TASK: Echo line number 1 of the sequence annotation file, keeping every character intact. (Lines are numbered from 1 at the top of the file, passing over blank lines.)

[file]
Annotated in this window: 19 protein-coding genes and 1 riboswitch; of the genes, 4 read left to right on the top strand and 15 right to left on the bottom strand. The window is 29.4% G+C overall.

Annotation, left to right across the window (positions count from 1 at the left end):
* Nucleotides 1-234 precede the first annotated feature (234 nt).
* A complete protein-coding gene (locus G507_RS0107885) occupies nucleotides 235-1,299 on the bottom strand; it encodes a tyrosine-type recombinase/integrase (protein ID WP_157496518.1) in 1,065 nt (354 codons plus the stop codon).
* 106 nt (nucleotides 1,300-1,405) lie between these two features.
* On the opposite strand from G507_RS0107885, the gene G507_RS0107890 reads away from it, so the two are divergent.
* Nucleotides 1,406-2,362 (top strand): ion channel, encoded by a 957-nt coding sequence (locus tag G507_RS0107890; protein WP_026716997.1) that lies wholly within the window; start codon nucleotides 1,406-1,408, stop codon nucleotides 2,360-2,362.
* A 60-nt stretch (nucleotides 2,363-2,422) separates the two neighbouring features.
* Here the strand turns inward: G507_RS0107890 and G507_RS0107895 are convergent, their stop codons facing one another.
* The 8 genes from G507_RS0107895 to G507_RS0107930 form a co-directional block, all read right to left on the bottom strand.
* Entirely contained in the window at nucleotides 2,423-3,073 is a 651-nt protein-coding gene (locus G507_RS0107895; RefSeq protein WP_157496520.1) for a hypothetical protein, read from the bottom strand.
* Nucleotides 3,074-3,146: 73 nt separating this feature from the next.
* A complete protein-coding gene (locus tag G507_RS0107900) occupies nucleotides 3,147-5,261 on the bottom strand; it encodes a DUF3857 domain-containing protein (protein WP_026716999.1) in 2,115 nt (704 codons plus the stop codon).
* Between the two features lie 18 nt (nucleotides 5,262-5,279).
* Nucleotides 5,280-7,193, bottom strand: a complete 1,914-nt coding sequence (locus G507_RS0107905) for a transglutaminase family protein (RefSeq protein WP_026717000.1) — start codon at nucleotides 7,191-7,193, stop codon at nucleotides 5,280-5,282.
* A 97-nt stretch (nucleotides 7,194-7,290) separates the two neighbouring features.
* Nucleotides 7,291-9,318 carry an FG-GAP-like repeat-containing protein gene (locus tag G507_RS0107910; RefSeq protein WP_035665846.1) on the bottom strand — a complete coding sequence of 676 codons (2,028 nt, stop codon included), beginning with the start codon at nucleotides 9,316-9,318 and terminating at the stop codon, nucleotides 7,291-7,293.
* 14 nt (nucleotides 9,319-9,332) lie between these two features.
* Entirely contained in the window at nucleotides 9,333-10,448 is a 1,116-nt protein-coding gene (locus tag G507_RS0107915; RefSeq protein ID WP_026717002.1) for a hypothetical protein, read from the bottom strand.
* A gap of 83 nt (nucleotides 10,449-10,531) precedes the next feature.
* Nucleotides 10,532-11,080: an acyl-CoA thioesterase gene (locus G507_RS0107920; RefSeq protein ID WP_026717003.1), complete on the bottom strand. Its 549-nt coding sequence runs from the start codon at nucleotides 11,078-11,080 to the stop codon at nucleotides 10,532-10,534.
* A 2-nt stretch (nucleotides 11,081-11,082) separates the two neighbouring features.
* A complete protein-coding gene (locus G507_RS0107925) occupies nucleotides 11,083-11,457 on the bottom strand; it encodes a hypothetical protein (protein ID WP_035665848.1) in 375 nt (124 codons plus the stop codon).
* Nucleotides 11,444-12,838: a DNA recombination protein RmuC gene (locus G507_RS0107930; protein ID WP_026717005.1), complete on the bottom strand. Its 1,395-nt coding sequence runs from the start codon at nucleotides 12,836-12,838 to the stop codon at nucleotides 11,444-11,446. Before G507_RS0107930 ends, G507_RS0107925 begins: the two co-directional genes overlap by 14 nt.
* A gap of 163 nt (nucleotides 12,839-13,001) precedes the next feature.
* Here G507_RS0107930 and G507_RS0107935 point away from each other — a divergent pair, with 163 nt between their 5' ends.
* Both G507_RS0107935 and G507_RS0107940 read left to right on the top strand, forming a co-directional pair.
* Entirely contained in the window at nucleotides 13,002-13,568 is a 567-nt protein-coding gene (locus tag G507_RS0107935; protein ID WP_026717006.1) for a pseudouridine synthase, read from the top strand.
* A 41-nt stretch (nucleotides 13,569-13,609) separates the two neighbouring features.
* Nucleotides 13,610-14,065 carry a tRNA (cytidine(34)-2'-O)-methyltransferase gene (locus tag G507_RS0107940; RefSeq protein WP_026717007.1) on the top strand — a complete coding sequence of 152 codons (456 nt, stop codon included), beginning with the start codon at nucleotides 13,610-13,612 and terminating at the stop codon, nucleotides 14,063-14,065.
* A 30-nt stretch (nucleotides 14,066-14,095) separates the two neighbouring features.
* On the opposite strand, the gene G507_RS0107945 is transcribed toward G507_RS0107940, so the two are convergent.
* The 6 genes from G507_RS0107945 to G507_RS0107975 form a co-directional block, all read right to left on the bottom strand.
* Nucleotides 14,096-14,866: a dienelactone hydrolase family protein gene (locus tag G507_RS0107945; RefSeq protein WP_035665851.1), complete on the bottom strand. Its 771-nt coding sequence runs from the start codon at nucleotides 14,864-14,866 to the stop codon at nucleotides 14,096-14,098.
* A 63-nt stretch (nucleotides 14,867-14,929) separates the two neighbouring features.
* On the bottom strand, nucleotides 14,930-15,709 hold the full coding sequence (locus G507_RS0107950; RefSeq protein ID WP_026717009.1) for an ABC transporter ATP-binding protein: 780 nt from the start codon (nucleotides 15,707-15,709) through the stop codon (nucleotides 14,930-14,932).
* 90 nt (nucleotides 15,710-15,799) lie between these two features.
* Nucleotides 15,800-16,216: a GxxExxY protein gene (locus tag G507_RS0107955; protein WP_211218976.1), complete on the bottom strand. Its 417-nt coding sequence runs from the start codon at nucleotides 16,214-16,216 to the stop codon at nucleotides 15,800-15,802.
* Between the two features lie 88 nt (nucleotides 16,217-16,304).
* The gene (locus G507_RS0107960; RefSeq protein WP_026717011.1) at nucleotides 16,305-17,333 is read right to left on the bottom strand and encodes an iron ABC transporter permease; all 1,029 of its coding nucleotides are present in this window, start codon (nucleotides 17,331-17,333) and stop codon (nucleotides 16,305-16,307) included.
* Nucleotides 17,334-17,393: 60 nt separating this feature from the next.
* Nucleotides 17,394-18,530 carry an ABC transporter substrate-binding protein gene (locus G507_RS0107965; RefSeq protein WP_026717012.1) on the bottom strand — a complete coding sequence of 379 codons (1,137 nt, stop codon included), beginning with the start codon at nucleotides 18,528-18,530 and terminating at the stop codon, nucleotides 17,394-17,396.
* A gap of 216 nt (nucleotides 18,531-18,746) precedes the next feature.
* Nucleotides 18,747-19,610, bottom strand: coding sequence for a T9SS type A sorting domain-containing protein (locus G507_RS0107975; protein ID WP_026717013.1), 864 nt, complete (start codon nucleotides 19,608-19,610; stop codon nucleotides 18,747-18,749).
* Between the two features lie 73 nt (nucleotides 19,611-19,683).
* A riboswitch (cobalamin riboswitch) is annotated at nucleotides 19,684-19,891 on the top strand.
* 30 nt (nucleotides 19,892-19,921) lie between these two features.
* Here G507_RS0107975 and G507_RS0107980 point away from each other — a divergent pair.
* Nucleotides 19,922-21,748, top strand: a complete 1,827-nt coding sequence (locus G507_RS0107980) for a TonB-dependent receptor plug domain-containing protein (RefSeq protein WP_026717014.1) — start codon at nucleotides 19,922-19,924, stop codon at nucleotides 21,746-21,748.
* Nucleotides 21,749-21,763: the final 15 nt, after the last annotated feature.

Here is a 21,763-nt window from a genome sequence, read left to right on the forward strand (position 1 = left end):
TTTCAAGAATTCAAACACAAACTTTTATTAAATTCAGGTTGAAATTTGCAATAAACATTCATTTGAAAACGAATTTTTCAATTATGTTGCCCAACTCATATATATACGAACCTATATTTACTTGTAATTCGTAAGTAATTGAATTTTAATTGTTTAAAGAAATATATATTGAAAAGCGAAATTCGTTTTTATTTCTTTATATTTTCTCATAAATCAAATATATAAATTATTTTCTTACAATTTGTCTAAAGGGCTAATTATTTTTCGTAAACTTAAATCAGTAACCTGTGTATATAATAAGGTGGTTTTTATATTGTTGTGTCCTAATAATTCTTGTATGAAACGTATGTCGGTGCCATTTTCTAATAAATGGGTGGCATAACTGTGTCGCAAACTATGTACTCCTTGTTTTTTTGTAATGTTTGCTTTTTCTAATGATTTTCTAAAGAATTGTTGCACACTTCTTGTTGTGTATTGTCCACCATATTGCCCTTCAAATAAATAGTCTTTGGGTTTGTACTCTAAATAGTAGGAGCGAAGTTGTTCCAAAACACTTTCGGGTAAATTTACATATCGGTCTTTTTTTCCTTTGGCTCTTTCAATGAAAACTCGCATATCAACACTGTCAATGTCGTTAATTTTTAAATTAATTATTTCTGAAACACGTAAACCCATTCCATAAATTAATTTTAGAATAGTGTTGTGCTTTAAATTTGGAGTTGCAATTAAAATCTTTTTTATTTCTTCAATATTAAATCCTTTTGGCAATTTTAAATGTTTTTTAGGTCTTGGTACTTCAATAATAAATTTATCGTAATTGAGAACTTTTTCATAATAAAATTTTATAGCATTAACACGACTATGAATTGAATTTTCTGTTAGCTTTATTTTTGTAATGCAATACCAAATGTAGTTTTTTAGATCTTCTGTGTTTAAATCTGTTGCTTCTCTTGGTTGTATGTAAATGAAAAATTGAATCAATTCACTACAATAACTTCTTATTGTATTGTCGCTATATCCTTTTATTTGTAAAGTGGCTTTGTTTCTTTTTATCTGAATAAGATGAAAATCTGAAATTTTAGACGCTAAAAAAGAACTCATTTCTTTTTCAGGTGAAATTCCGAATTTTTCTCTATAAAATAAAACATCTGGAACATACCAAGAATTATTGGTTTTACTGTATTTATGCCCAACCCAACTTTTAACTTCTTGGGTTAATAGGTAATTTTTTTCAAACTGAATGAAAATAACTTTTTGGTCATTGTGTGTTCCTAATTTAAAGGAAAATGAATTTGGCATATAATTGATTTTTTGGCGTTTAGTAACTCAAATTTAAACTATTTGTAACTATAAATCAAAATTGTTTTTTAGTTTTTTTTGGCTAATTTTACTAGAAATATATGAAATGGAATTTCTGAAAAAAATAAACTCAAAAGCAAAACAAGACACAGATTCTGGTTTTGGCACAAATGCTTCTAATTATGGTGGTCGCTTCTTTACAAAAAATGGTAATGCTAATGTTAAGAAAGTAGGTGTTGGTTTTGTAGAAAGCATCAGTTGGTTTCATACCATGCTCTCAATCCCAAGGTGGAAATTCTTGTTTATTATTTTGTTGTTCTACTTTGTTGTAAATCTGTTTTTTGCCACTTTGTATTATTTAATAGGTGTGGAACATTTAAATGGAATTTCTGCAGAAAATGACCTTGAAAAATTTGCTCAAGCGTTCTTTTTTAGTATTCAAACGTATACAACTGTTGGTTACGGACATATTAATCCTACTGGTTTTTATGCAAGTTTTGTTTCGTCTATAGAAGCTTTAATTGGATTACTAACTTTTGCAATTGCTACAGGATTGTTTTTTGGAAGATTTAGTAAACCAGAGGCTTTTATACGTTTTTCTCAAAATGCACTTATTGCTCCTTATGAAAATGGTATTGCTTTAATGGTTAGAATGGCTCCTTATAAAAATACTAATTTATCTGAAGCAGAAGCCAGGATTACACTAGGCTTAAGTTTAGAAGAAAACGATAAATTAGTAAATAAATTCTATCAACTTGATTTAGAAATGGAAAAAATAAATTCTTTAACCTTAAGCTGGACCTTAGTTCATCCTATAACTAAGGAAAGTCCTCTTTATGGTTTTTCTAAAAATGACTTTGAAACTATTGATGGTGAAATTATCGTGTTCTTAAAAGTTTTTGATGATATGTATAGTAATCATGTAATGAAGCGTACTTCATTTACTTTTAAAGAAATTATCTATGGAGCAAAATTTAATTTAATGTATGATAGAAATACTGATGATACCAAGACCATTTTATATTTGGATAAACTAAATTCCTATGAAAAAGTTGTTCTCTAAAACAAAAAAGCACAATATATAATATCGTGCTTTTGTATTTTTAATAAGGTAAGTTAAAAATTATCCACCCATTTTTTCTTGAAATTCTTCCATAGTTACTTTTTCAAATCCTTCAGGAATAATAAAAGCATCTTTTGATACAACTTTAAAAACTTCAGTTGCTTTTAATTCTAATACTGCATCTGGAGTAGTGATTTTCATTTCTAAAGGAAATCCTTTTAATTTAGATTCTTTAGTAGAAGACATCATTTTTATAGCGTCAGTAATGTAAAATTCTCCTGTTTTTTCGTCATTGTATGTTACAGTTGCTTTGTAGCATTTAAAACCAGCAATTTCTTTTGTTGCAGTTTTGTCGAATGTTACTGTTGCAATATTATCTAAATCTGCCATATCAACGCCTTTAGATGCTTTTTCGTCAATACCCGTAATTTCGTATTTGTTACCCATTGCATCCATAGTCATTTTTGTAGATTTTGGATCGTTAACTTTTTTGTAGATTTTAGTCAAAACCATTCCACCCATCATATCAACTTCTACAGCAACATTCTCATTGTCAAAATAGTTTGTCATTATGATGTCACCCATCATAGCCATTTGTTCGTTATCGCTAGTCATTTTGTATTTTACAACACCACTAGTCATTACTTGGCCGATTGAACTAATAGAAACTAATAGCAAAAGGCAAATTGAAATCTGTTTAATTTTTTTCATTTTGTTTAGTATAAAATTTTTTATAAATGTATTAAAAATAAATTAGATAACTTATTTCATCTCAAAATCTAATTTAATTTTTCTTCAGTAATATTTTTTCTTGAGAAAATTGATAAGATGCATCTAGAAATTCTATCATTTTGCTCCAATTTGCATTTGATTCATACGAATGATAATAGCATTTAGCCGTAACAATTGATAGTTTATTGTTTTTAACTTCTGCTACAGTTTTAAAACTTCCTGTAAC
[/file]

Annotated in this window: 19 protein-coding genes and 1 riboswitch; of the genes, 4 read left to right on the top strand and 15 right to left on the bottom strand. The window is 29.4% G+C overall.